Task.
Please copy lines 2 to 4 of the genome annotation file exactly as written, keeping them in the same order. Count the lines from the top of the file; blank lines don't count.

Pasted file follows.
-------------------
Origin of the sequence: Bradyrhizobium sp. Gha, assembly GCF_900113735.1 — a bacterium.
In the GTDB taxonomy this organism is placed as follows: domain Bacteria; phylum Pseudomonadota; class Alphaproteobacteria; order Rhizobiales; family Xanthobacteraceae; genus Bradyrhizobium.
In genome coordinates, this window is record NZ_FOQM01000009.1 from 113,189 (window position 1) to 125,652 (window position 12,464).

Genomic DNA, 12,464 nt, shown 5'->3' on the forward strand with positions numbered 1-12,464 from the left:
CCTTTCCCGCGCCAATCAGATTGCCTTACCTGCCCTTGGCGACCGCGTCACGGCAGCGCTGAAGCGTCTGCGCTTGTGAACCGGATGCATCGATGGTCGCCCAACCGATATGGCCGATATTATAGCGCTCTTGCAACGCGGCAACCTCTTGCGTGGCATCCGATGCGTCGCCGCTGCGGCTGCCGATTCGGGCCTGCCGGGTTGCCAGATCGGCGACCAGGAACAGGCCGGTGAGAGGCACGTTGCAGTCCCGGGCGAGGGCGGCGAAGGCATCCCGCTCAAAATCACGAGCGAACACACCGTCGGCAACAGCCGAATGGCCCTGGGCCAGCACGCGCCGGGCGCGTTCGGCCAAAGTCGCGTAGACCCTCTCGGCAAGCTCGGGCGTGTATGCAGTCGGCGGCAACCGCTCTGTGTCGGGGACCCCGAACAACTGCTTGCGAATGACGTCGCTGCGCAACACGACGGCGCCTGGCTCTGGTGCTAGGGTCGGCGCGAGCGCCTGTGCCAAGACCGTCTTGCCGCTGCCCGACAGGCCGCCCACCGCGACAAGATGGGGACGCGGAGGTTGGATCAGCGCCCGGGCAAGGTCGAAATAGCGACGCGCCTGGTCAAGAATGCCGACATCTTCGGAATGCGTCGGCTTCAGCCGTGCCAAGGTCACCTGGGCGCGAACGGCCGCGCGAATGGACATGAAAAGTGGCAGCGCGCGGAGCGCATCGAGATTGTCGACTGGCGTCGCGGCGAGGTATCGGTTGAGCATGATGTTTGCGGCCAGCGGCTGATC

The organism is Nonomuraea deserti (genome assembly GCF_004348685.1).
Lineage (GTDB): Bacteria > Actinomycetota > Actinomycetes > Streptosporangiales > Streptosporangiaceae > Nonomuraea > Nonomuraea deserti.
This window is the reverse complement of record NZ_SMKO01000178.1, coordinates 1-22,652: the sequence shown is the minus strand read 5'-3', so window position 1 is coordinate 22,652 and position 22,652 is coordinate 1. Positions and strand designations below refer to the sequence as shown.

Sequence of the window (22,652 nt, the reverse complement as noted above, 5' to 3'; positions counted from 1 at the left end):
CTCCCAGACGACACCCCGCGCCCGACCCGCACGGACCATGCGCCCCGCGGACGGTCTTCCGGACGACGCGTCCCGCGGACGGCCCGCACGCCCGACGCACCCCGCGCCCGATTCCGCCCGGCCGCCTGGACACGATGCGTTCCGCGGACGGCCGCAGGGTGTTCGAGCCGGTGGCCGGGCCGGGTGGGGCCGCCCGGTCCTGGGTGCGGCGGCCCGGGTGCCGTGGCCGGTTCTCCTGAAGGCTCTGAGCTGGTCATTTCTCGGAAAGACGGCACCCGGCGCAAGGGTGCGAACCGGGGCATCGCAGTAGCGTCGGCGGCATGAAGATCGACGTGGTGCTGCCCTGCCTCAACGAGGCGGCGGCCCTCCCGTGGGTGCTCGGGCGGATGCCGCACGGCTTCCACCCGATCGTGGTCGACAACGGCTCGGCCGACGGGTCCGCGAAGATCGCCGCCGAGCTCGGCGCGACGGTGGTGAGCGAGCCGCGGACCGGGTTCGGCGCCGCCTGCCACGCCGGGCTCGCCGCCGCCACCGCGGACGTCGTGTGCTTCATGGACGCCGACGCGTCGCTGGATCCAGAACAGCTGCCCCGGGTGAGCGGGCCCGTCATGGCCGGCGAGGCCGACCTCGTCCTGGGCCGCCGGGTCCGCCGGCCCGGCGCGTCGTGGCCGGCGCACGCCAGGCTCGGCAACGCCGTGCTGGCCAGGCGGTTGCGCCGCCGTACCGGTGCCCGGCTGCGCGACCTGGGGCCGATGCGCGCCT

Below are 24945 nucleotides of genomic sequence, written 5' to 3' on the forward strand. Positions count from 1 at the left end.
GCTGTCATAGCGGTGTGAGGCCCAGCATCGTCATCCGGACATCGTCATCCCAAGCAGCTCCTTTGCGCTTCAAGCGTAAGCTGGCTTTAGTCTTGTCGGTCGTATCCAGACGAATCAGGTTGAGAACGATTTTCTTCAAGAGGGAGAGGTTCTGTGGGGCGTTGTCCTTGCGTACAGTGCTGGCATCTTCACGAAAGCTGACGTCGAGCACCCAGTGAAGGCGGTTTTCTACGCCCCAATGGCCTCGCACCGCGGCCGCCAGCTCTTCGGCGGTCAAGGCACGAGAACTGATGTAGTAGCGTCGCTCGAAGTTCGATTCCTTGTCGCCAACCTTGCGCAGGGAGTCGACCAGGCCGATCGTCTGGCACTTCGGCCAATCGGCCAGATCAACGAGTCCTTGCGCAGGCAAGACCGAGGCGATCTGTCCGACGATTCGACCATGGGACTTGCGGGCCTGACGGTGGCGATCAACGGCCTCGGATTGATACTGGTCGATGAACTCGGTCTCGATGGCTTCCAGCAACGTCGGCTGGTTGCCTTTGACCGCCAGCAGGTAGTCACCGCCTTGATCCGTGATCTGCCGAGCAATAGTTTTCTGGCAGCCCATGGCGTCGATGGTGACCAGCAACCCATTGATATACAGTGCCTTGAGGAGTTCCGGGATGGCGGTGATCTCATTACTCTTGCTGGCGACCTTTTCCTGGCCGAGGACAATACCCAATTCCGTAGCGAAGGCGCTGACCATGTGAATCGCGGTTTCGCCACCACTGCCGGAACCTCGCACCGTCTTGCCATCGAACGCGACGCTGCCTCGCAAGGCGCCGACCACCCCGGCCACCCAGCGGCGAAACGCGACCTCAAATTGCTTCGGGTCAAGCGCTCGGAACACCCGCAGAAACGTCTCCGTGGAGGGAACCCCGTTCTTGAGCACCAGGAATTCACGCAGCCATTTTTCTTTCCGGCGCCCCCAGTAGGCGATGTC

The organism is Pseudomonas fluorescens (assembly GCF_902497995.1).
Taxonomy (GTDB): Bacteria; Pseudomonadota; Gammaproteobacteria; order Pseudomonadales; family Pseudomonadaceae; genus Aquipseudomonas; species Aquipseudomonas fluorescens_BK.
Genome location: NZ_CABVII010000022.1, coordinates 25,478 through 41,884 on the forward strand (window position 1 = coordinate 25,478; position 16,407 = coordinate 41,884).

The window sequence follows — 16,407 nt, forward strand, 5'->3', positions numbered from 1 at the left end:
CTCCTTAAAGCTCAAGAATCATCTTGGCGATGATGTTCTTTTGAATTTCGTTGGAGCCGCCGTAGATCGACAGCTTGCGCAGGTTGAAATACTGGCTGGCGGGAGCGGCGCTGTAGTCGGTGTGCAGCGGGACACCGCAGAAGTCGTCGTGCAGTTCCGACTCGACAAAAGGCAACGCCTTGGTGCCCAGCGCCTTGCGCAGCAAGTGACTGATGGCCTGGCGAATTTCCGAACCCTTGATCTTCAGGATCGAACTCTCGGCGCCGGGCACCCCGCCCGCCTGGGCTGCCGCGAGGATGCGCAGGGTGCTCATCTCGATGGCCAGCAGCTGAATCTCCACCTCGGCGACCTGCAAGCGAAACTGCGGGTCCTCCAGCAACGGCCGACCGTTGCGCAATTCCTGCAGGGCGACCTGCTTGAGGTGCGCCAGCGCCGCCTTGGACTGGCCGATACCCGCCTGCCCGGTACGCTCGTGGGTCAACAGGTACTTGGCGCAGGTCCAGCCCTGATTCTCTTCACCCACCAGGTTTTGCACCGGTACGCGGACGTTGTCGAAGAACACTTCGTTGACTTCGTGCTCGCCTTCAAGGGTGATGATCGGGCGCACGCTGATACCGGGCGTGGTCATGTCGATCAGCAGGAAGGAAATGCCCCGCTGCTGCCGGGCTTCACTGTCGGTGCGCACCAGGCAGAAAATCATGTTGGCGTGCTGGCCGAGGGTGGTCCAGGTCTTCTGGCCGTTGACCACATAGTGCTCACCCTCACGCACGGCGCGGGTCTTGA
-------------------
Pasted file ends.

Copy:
In the GTDB taxonomy this organism is placed as follows: domain Bacteria; phylum Pseudomonadota; class Alphaproteobacteria; order Rhizobiales; family Xanthobacteraceae; genus Bradyrhizobium.
In genome coordinates, this window is record NZ_FOQM01000009.1 from 113,189 (window position 1) to 125,652 (window position 12,464).

Genomic DNA, 12,464 nt, shown 5'->3' on the forward strand with positions numbered 1-12,464 from the left: